Judging by the referendum result, it may seem obvious that Scots are more European than their neighbours to the south but, says David McCrone, the binary choice in a referendum masks a more complex picture.
Are Scots European? Indubitably, you might reply. After all, 62% voted to Remain in the EU in the June 2016 referendum, and there was a majority in all the Scottish local authorities, nem. con. Only London came anywhere near that figure (56%), and there was a majority for Leave in all other eight English regions [PDF].
There is, however, a puzzle. We had grown used to the conventional wisdom that there was little difference north and south of the border as regards attitudes to ‘Europe’. Here is Fraser Nelson in The Spectator (26th June 2015): “Sorry, SNP, but Scotland’s social attitudes are just the same as England’s”.
More circumspectly, ScotCen’s Rachel Ormston explained to the Guardian: ‘It’s not a great surprise that Scots are a little more in favour of the EU [than rest of Britain], but not quite as dramatic a difference as the political narrative around the issue would suggest.’ (The Guardian 26th March 2015).
Her colleague Ian Montague agrees: ‘Scottish attitudes towards Europe may actually be not so dissimilar from those across the rest of Britain after all’ (Ian Montague ‘Is Scotland Really Keen on the EU?’, 26th February 2016).
The 2015 Scottish Social Attitudes data put the level of Euroscepticism in Scotland at 60%, just 5 percentage points below the British figure, and substantially more than it was in 2013 (48%). The difference between Scotland on the one hand, and England and Wales on the other, was that 25.4% in England wanted the UK to Leave the EU, compared with 16.5% in Scotland (2015 figures).
So what’s going on? Why the apparent turnabout? The first thing to say is that people in Scotland have not changed their minds. The ‘What Scotland Thinks’ website confirms that opinion polls show very little variation in the twelve months running up to the EU referendum: support for Remain is comfortably above 50%.
The point, however, is that Remain and Leave are treated as a binary divide. Just as in the Scottish IndyRef in 2014, binary divides hide a multitude of variation. The interesting questions in 2014 focused on how ‘devolution-max’ supporters would reconcile their desire of a more powerful parliament with a desire to remain in the UK (broadly, they voted 2:1 No). The EU question was similarly complex, resembling a five-point scale, ranging from ‘Leave’, through ‘stay and reduce EU powers’, ‘leave as is’, ‘stay and increase EU powers’, and ‘form a single EU government’. People in both Scotland and England opted for ‘stay and reduce EU powers’ (around 40% in each case).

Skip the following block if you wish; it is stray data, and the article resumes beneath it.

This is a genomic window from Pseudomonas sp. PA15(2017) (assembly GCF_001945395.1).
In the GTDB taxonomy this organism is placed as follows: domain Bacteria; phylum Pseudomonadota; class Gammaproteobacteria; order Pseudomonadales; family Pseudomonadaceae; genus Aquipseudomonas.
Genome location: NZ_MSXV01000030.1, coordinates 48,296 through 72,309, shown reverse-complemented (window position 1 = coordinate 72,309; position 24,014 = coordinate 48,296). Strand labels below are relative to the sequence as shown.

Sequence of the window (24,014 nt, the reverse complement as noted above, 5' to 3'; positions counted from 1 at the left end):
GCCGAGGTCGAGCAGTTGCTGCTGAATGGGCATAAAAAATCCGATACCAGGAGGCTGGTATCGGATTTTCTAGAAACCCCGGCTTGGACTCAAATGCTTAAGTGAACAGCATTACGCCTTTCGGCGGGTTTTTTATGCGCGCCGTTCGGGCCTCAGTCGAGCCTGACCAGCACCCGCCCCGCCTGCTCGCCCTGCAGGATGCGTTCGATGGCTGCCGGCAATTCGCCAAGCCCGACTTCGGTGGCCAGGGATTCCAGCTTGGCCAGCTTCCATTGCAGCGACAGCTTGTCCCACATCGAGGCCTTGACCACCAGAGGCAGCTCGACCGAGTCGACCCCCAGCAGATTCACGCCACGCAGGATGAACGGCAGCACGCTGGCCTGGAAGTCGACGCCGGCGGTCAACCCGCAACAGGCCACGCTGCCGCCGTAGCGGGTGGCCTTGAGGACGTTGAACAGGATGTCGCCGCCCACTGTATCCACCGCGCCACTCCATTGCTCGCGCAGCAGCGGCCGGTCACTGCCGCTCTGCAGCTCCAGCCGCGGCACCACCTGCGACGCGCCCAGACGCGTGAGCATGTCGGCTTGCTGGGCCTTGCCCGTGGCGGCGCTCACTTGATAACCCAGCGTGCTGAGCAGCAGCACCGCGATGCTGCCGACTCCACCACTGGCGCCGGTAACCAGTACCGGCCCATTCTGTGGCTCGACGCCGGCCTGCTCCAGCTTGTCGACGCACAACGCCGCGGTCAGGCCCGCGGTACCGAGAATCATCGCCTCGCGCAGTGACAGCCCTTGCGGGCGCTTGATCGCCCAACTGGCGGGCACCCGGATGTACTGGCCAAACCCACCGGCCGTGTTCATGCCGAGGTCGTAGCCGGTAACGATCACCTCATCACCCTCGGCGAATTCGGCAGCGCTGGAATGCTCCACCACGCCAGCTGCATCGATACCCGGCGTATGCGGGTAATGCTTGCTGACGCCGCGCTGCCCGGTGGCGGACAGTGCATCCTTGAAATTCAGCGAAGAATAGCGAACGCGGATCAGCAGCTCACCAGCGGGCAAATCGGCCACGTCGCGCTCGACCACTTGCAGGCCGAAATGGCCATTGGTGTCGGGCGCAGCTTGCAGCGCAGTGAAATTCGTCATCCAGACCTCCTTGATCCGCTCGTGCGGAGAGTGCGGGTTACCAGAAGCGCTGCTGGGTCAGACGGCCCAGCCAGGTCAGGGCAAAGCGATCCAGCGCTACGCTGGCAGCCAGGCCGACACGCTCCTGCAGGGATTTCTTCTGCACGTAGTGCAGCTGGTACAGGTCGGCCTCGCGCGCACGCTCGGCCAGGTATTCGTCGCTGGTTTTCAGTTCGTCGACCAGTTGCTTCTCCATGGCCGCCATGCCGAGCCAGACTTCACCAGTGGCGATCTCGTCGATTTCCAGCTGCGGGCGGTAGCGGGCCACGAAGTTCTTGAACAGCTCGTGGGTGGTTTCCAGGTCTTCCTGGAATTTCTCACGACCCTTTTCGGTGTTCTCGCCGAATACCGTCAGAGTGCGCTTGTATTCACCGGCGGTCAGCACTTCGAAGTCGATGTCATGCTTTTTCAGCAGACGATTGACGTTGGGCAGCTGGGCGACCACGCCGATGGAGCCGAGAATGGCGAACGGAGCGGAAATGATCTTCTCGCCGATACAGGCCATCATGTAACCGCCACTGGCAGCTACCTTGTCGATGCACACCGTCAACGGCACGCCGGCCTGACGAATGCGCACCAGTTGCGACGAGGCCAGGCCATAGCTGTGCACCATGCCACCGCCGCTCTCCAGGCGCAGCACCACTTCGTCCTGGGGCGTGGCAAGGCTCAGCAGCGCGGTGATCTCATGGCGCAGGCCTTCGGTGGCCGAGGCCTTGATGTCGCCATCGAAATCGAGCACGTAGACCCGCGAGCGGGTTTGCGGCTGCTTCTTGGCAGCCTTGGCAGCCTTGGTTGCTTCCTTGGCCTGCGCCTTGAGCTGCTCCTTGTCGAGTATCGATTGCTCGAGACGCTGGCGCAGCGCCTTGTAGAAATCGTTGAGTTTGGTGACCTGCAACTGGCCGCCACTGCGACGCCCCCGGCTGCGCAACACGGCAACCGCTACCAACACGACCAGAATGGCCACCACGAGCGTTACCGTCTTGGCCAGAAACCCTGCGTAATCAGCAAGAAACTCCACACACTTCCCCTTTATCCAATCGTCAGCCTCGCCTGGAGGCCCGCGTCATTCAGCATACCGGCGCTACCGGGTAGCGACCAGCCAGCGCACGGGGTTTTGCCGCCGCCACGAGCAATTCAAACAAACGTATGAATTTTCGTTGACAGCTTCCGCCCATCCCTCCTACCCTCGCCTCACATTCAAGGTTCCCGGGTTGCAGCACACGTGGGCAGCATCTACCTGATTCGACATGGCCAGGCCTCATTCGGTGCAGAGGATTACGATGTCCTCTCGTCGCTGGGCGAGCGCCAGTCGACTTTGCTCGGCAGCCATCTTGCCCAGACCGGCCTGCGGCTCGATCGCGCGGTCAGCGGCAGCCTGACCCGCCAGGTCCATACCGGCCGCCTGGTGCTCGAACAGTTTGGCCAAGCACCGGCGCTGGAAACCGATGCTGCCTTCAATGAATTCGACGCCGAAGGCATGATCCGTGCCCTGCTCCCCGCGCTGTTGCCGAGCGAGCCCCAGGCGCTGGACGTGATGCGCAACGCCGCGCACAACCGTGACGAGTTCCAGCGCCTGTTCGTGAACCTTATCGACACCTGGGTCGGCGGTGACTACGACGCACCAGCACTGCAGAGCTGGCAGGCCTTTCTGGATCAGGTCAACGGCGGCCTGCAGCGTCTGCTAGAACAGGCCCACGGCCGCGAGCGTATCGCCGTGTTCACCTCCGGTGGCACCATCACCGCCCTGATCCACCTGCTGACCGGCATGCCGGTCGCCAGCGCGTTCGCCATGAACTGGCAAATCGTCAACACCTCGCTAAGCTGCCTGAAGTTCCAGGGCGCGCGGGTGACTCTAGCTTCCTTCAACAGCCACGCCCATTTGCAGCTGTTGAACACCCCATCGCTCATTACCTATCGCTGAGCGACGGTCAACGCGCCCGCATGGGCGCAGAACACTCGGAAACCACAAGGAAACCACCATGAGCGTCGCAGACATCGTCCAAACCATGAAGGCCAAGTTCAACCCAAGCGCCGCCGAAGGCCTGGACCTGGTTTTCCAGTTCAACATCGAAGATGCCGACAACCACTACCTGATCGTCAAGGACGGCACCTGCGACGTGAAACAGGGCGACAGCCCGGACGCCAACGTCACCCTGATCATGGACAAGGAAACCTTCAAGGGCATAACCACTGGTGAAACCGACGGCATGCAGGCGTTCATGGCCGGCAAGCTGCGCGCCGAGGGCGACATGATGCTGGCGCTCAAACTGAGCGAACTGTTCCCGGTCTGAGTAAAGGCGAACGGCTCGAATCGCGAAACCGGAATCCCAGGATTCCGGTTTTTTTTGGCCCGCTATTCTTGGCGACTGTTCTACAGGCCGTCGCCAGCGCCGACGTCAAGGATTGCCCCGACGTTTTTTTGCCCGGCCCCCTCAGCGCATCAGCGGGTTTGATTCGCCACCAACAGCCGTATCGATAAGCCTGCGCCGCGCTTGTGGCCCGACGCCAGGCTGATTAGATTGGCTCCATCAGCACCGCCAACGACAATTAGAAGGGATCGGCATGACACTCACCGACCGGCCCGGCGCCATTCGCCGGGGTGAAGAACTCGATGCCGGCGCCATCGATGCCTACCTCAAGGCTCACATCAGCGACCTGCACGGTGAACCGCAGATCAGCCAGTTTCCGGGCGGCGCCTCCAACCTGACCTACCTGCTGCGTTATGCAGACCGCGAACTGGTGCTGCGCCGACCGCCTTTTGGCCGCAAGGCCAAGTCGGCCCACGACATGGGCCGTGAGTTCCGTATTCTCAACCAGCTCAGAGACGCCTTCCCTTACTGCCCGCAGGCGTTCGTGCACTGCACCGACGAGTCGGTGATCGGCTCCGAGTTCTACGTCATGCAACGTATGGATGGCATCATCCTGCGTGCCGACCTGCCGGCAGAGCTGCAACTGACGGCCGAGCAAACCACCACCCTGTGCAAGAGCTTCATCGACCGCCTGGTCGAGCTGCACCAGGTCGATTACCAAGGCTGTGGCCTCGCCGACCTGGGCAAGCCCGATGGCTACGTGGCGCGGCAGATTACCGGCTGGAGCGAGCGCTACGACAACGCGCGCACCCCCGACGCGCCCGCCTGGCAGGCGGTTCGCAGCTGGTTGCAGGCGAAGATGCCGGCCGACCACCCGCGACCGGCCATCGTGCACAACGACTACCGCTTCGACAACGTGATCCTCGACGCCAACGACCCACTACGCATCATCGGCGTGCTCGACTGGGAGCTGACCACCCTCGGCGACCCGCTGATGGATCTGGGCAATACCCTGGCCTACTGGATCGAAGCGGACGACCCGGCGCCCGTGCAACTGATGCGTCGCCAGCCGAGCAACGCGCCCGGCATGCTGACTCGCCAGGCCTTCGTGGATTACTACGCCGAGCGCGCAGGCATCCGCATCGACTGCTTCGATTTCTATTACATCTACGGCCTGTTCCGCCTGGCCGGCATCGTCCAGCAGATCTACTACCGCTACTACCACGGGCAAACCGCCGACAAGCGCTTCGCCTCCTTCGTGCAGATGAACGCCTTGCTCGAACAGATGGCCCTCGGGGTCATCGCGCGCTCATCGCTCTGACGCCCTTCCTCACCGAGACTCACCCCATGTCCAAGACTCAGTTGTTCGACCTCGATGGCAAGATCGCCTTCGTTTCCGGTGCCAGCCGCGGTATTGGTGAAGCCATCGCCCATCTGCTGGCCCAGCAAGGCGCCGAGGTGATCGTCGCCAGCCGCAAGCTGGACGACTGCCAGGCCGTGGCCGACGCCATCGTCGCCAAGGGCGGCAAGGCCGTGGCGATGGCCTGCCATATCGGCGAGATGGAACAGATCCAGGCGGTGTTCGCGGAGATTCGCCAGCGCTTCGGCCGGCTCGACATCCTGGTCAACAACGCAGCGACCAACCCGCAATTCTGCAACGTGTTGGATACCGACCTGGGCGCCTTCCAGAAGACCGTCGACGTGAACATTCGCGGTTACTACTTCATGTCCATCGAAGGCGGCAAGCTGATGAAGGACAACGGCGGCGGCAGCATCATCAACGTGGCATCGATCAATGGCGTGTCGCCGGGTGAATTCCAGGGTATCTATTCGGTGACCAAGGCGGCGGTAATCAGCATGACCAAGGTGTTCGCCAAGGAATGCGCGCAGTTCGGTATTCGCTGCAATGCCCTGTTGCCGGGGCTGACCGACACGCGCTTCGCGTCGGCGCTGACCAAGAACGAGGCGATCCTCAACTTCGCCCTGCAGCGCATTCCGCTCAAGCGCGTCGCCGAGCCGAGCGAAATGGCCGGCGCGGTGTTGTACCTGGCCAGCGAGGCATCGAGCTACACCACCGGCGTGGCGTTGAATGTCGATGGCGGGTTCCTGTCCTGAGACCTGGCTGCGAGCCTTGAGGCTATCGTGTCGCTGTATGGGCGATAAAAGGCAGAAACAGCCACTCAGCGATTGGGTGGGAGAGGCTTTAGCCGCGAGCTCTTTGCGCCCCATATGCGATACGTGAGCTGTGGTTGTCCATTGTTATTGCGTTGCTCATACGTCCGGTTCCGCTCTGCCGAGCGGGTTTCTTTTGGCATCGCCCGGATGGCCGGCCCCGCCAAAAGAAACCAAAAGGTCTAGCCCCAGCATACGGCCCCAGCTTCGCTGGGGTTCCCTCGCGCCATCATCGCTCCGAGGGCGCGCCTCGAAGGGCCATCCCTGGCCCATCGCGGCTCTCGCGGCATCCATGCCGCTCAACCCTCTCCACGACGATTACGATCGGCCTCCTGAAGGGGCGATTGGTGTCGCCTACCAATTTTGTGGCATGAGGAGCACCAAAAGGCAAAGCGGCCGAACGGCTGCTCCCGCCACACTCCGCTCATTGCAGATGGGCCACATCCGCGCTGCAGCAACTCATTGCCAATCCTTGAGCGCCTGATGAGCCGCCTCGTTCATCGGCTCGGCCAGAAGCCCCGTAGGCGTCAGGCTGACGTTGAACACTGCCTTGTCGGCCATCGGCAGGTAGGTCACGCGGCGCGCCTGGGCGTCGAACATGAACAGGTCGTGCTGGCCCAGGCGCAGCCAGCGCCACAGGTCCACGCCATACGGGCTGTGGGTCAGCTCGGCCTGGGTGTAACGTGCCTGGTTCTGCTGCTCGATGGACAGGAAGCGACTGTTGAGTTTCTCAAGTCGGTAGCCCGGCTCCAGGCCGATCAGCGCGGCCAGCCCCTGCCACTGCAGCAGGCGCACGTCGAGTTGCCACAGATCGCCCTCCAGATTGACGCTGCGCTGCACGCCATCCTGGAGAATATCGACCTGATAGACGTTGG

Forcing people to choose Remain or Leave (just as Yes/No in 2014) did not do justice to nuanced choices, but that’s the nature of referendums and binary divides. More to the point, referendums get hijacked by all sorts of extraneous issues. The comment that one should never have a referendum unless and until you are pretty certain of the outcome was attributed, apocryphally, to Harold Wilson.
Furthermore, results take on a life of their own, just as they did after IndyRef 2014. In Scotland, this is taken to mean that Scots are significantly more Europhilic than the English. We know that; the June 2016 referendum told us so (except that we are locked into binary crudities). Nevertheless, facts are chiels that winna ding.
So what is going on? First of all, let us treat attitudes to ‘Europe’ as a black box category. Less than 5% of people in Scotland opt for ‘European’ as their political identity if forced to choose. So ‘Europe’ means ‘just what I choose it to mean – neither more nor less’, in the words of Humpty Dumpty. Like Alice, we may be puzzled that words can mean so many different things, but the question is who is to be master – that’s all.
In short, in Scotland ‘Europe’ comes to signify belonging to a European nation, a feature of the nationalist (small-n) political narrative. In England, it takes on the role of ‘the other’, - ‘not English’. Those who thought of themselves as ‘English not British’ voted 4 to 1 in favour of Leave, in contrast to ‘British not English’ who voted 60/40 to Remain (Ashcroft).
We are in the realm of ‘myth’, in the anthropological sense, truths held to be self-evident, which are stimuli for social and political action, regardless almost of their truth-status. Scots are ‘European’ after the events of 23rd June 2016 because they voted to Remain in the EU. Clocks are not in the habit of being turned back in the world of politics. This ‘fact’ is another brick in the wall of Scottish identity, whether we like it or not.